Standon Calling

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Standon Calling
Standon Calling in 2012.jpg
Standon Calling in 2012
Location(s)Standon, Hertfordshire
Years active2001-present

Standon Calling is an annual music festival held near the village of Standon, Hertfordshire, United Kingdom, in the grounds of private residence Standon Lordship. It is a themed boutique festival which grew from a birthday barbecue into an annual public event.


The festival began as a birthday barbecue for founder Alex Trenchard in 2001. It became a live music event in 2004, with a single stage on the same site with a one-day line-up.

In 2005, a second stage was built in an adjacent field; after the final act, organiser Trenchard announced to visitors "Don't go to bed!". Performers dressed as fairies, who were hidden in the crowd, threw off their cloaks and led the festival-goers to a surprise all-night party.

The festival expanded to two days in 2006 with a full-size main stage.

2007 saw a Rio Carnival theme and the blossoming of another festival tradition, fancy dress on Saturday. Headliners were The Rumble Strips, New Young Pony Club, Noisettes and Mr Hudson & The Library. Friendly Fires also played the main stage on Saturday afternoon.

In 2008 the festival expanded to three full days, with the Super Furry Animals closing the main stage. Other acts included Florence & The Machine, The Maccabees, Glasvegas, Late Of The Pier, and Dan Le Sac Vs Scroobius Pip.

The theme was Japanese culture, with outfits varying from Harajuku girls to Wasabi peas. Japanese acts included Melt Banana, Acid Mother's Temple and Cosmic Inferno, while activities included calligraphy demonstrations, tea tastings and binocular football.

There was even an underwater disco, which won Standon Calling the Innovation Award at 2008's UK Festival Awards.

In 2009 the theme was "Space", commemorating the 40th anniversary of the Apollo 11 Moon landings. The festival site was duly decorated with props including a Tardis from cult BBC sci-fi serial Doctor Who and the DeLorean time machine from the Back to the Future film trilogy. There were several space-related events, including two evening presentations by space expert Jerry Stone of Spaceflight UK.

2010 saw Standon Calling grow, both in terms of space and ticket sales. Themed around "Murder On The Standon Express", a miniature town with boutique stores, food stands and a fancy dress shop was built on the site.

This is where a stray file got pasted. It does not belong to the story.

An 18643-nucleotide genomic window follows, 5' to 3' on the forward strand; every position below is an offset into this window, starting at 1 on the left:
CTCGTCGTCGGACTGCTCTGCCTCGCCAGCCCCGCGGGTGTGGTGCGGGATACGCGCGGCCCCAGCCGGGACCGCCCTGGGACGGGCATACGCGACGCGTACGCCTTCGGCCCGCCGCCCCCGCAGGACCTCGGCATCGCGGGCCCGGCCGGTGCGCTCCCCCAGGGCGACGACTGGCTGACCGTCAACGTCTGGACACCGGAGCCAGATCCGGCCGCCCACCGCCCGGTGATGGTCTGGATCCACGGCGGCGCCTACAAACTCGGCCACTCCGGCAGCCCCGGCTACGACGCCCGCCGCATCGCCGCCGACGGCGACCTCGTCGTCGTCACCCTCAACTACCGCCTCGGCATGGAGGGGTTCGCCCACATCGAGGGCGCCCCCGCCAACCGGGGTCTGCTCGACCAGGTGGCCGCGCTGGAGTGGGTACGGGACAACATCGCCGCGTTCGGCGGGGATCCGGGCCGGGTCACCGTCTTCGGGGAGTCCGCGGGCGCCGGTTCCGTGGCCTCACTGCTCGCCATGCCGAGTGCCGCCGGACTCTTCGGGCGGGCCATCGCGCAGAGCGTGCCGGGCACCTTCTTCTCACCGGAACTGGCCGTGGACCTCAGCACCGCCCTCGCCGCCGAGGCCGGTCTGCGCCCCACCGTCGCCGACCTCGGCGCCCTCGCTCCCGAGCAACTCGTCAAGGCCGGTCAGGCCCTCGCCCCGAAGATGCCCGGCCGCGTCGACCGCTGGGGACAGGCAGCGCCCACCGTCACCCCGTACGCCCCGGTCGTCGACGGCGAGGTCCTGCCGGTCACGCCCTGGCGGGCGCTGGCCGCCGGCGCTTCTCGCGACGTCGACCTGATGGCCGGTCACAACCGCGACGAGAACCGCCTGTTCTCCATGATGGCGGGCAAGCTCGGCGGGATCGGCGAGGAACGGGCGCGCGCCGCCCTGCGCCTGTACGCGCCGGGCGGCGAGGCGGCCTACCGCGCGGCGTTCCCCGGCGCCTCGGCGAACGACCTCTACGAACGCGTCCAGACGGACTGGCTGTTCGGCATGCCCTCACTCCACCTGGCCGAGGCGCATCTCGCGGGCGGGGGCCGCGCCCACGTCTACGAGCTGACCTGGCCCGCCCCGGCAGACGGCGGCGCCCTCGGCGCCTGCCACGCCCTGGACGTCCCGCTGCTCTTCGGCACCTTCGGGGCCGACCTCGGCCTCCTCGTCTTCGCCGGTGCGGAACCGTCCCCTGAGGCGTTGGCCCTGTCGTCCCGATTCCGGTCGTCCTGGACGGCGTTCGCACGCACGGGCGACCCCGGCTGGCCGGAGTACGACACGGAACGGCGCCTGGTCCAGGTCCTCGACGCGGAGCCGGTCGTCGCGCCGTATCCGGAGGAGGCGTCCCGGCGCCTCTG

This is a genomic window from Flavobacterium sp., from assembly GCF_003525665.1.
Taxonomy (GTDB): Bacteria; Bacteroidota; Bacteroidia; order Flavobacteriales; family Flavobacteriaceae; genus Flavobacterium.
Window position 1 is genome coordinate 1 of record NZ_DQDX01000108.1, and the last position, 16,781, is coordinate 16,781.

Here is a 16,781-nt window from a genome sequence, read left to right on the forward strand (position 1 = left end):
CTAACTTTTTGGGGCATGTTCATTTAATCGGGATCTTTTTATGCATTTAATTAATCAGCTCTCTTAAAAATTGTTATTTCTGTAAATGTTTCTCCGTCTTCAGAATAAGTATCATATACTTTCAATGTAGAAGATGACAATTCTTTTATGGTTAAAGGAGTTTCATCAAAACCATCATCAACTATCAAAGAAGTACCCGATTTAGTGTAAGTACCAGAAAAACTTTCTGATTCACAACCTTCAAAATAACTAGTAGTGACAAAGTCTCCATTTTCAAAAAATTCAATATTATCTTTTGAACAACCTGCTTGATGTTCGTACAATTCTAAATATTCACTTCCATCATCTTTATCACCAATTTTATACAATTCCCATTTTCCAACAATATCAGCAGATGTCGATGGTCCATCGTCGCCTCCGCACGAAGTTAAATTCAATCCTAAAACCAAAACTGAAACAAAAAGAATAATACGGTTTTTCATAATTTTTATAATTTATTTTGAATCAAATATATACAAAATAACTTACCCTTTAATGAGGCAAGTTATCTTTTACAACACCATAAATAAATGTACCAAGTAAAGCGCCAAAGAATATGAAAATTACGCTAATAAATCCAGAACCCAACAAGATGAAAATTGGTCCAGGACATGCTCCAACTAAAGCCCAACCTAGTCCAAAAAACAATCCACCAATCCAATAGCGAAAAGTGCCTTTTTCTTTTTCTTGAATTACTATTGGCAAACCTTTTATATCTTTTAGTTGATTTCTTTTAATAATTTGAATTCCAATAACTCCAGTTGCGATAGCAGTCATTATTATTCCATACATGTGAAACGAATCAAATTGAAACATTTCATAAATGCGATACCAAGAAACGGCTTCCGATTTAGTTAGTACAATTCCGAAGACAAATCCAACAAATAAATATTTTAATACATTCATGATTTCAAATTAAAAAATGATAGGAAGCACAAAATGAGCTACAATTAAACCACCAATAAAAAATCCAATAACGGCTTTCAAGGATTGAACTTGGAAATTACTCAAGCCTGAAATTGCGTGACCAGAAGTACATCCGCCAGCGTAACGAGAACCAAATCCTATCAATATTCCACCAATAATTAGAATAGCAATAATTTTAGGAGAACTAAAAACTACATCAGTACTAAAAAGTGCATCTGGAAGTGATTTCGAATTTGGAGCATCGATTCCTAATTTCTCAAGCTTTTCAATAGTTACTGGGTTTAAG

The festival spread from Standon Lordship onto neighbouring fields with additional car parking and camping. Coach travel provided from local train stations. The pre-festival marketing included a series of "Road to Standon Calling" gigs in London and a competition for smaller upcoming bands to play the main stage on the Sunday night.

2011's theme was 'Gods and Monsters' with Lamb and Battles headlining.

2012's theme 'Journey to the end of the earth' saw headliners Fat Freddies Drop, Beardy Man and Death in Vegas.

2013's theme of 'Running away from the circus' included bands Bastille, Digitalism, The Joy Formidable, De La Soul and Band of Skulls.

2014 had a "Lost in Latin America" theme with headliners Frank Turner, Maximo Park and Public Enemy. Clean Bandit, Charli XCX, Ella Eyre and Young Fathers were other notable names on the lineup.

Standon Calling 2015[edit]

Celebrating its 10th birthday, Standon Calling was bigger and better than ever before, increasing its capacity to 10,000. The theme was "A town of two faces", encouraging cowboy/girl costumes by day and by night the festival took a futuristic turn seeing a variety of disco themed costumes. Disco tribute band Uncle Funk & The Boogie Wonderband opened the main stage.

Headlining the festival were Little Dragon, The Dandy Warhols and Basement Jaxx with other acts such as Ella Eyre, Slaves and Kwabs filling the bill.[1]

Standon Calling 2020[edit]

In common with all UK festivals, Standon Calling 2020 was cancelled due to the COVID-19 pandemic, with tickets being refunded or rolled over to the following year.[2]


In February 2011, founder Alex Trenchard received a 30-month sentence for defrauding his employer Tesco of £355,000, which he used to fund the event using his company credit card. This followed losses on ticket sales during the 2008 and 2009 events.[3] Trenchard was released after 10 months.


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